A Very Long Post About Whales

This morning, self is continuing to read the Tuesday New York Times. Self discovers an article about whales in the Science section. She learns that blue whales are “the biggest animals to have ever lived,” that they “reach 160 tons — the same mass as about 2,000 grown men or 5 million grown mice.”

Self wonders how the writer came up with the figure of 2,000 and wishes she were better at math.

The article points out that “it takes a lot of food to build such giant bodies,” which is a statement self can only agree with. What’s surprising to her is the next sentence: what little the whale experts know comes “primarily from dead animals or from a few people standing on a ship seeing whales come to the surface.”

Which surely is an exaggeration, because if the only opportunities scientists have for studying whales is when their carcasses wash up on a beach, or when they go on one of those boats that one can rent in Monterey during whale-watching season, then that would mean scientists have only a little more knowledge than self. And self knows nothing, nada. She only knows what she knows about whales from the news stories of whales that get lost and wander up the Sacramento River to the Delta. Or from the time when, during her honeymoon (in the Jurassic Period) she went on a whale-watching cruise (this was February) and the boat she and hubby were in managed to sidle alongside the barnacle-encrusted back of a very small whale, practically no bigger than a dolphin.

Then, self reads that the biggest enigma about whales is Read the rest of this entry »

NYTBR 9 December 2007: Ten Best Books of the Year Issue

And, self will not list the Ten Best Books. For that would be almost too easy, too obvious. And no one has ever accused self of taking the path of least resistance. In fact, self is so wrong-headed that she often discerns the path of most resistance, and follows that path. Which is perhaps why she is still languishing in the purgatory of the “emerging”, after 25 years of writing stories.

So, self will ignore the “Ten Best” list. And will focus instead on the new books which were actually reviewed in this particular issue. Without further ado, here are the books self is interested in reading after perusing the 9 December 2007 issue of The New York Times Book Review:

(1) After reading Christopher Sorrentino’s review of David Peace’s novel, Tokyo Year Zero, based on the historical case of Kodaira Yoshio (aka “the Japanese Bluebeard”) :

David Peace’s novel, Tokyo Year Zero

(2) After reading Cormac O Grada’s review of Peter Duffy’s The Killing of Major Denis Mahon: A Mystery of Old Ireland:

Peter Duffy’s The Killing of Major Denis Mahon: A Mystery of Old Ireland

(3) After reading David Haglund’s review of William Boyd’s collection of essays and criticism, Bamboo:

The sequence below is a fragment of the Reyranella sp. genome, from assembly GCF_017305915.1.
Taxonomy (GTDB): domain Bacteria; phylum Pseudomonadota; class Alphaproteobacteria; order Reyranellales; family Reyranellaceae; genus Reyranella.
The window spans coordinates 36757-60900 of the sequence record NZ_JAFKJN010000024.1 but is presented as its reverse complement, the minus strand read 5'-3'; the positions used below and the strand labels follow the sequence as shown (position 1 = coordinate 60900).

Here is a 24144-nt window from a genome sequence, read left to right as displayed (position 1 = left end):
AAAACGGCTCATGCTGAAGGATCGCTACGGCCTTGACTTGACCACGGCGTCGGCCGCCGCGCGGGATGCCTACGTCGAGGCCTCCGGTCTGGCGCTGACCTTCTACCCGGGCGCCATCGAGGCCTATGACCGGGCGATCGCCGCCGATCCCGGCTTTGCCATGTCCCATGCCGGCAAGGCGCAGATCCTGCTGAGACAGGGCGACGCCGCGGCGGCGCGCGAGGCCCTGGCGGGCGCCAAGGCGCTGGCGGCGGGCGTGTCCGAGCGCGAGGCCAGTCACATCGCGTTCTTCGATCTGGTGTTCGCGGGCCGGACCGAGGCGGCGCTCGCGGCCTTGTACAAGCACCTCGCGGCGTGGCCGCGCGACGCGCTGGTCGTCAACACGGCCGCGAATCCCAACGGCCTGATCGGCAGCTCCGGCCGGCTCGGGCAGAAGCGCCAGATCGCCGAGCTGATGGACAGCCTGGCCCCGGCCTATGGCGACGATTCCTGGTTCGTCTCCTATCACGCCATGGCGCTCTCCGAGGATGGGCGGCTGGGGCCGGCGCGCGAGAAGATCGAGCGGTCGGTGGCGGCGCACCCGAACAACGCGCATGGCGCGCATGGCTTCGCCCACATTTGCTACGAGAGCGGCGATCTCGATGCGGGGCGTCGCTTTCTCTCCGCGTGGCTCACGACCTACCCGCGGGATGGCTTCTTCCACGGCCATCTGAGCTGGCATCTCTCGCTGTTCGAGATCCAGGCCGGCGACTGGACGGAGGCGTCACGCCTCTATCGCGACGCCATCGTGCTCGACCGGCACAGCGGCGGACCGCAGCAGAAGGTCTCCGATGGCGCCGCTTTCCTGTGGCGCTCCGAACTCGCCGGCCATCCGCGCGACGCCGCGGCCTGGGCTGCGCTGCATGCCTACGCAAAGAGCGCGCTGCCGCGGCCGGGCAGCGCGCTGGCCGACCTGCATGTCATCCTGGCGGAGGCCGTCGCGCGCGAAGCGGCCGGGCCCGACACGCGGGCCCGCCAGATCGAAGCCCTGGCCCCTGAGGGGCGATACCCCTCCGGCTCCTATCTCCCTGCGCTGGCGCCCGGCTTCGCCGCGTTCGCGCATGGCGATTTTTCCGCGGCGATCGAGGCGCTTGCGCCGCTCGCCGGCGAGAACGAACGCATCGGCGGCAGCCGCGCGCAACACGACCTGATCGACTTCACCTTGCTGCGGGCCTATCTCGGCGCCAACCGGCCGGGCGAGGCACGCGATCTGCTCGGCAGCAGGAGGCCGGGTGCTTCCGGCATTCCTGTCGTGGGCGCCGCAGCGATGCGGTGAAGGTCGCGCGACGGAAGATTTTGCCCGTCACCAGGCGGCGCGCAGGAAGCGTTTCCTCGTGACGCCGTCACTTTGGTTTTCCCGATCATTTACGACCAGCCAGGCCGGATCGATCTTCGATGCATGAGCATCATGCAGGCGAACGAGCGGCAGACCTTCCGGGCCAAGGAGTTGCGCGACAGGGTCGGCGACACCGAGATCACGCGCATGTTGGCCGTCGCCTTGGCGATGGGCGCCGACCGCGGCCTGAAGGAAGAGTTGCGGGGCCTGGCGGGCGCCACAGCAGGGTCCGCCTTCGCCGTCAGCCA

William Boyd’s Bamboo

(4) After reading George Saunders’ end-paper essay, “Soviet Deadpan” :

anything by Daniil Kharms, whose writing Saunders describes this way:

Kharms’s stories are truly odd, as in: at first you think they’re defective. They seem to cower at the suggestion of rising action, to blush at the heightened causality that makes a story a story. They sometimes end, you feel, before they’ve even begun. Here, in (Matvei) Yankelovich’s translation, is the entire text of “The Meeting”:

Now, one day a man went to work and on the way he met another man, who, having bought a loaf of Polish bread, was heading back home where he came from.

And that’s it, more or less.

Got to love it, dear blog readers. Got to love a writer with the audacity to call a piece like that a story! Self can just imagine the reaction if she tried to hand in a piece like that to John L’Heureux, or Nancy Packer. She would be hooted out of workshop, for sure!

So, This Is How It Works

Yesterday, self received a package in the mail, from ex-classmate Lucy in Houston. Inside was a sweatshirt, the logo said:

Careful, or you’ll end up in my novel.

Self laughed and laughed. She e-mailed Lucy, Thanks! Response: silence. Self thinks: Uh-oh. Perhaps this wasn’t a joke. Perhaps Lucy is trying to communicate her annoyance to self, and chose to do it this way rather than confront self directly. Self is suddenly consumed with guilt. She actually feels like slinking into a corner.

Not for long, however: self is truly incorrigible. Today, even while she awaits more news of beloved sister-in-law’s prognosis, here she is already composing a story. And the story begins this way:

Ma — a zone of seeming emptiness

Christmas intruded itself. Suddenly, everyone on the street was hurrying past, their faces tight and closed. They skirted her, careful to avoid even brushing her lightly with the flaps of their sleeves. Conscious, with that innate instinct city-dwellers have, of the wild and the unruly. She doesn’t think she looks so different, really. But her insides had fallen to pieces that morning. With the news, the terrible news. Leukemia, yes. And now who would she tell, who should she tell, about this vast secret: her ex-husband, snug at home (It was Sunday morning, after all– perhaps breakfast in bed with the new wife: “Strawberries and cream, my dear? I’ll pour.”)

Or should she tell her mother, Read the rest of this entry »

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